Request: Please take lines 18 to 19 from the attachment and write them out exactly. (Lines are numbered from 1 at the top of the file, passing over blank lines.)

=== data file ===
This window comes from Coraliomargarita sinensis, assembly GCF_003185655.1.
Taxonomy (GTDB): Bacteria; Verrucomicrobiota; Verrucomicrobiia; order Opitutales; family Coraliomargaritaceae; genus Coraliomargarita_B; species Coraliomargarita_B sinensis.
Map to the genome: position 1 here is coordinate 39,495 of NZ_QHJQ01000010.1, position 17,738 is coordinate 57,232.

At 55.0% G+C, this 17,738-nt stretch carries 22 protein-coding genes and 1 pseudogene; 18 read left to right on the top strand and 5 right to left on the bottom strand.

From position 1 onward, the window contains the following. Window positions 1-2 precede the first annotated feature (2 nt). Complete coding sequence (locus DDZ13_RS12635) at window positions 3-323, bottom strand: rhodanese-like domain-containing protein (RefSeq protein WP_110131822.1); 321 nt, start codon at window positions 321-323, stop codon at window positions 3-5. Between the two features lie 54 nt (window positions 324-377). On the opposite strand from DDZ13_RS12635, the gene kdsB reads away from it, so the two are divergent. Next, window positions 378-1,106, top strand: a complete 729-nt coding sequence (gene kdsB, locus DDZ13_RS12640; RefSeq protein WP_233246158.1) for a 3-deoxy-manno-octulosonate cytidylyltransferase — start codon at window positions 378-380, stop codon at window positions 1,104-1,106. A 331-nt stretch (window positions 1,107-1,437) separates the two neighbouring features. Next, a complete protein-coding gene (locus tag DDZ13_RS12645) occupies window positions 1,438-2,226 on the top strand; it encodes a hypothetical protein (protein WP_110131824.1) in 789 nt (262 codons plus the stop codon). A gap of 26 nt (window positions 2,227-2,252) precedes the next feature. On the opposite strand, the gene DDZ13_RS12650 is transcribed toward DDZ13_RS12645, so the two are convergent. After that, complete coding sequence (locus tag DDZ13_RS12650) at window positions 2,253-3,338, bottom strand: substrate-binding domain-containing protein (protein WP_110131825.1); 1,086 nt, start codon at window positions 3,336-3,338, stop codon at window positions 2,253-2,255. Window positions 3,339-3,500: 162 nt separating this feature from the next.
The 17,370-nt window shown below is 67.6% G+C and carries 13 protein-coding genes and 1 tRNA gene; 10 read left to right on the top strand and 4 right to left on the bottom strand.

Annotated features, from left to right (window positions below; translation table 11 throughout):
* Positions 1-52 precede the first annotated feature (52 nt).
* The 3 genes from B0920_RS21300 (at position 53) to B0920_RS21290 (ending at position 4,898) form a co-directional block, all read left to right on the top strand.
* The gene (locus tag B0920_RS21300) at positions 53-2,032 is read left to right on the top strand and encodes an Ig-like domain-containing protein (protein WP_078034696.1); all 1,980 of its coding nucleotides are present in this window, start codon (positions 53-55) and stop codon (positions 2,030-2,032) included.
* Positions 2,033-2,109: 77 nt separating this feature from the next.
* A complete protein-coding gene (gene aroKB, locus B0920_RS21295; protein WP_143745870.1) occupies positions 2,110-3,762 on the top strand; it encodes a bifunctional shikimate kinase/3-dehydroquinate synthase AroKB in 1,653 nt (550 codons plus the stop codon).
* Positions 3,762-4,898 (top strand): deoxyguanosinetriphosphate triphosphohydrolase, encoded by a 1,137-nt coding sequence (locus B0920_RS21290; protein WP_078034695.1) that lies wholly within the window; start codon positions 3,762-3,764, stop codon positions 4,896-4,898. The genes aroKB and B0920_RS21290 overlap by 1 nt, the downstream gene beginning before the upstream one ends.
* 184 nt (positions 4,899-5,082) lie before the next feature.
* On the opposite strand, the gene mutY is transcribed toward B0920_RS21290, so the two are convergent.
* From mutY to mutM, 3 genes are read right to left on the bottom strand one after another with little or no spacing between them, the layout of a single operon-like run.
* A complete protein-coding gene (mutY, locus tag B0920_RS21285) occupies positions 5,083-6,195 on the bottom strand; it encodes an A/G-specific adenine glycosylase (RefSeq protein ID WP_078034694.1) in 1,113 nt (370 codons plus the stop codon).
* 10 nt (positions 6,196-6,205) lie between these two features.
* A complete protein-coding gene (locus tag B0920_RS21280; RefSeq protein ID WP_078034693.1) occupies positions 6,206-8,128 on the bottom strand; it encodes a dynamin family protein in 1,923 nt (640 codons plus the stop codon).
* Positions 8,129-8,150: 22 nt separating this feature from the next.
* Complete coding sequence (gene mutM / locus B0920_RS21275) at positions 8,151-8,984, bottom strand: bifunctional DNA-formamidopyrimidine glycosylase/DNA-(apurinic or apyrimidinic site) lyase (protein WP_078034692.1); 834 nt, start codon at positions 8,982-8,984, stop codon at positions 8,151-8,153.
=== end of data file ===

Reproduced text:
* 10 nt (positions 6,196-6,205) lie between these two features.
* A complete protein-coding gene (locus tag B0920_RS21280; RefSeq protein ID WP_078034693.1) occupies positions 6,206-8,128 on the bottom strand; it encodes a dynamin family protein in 1,923 nt (640 codons plus the stop codon).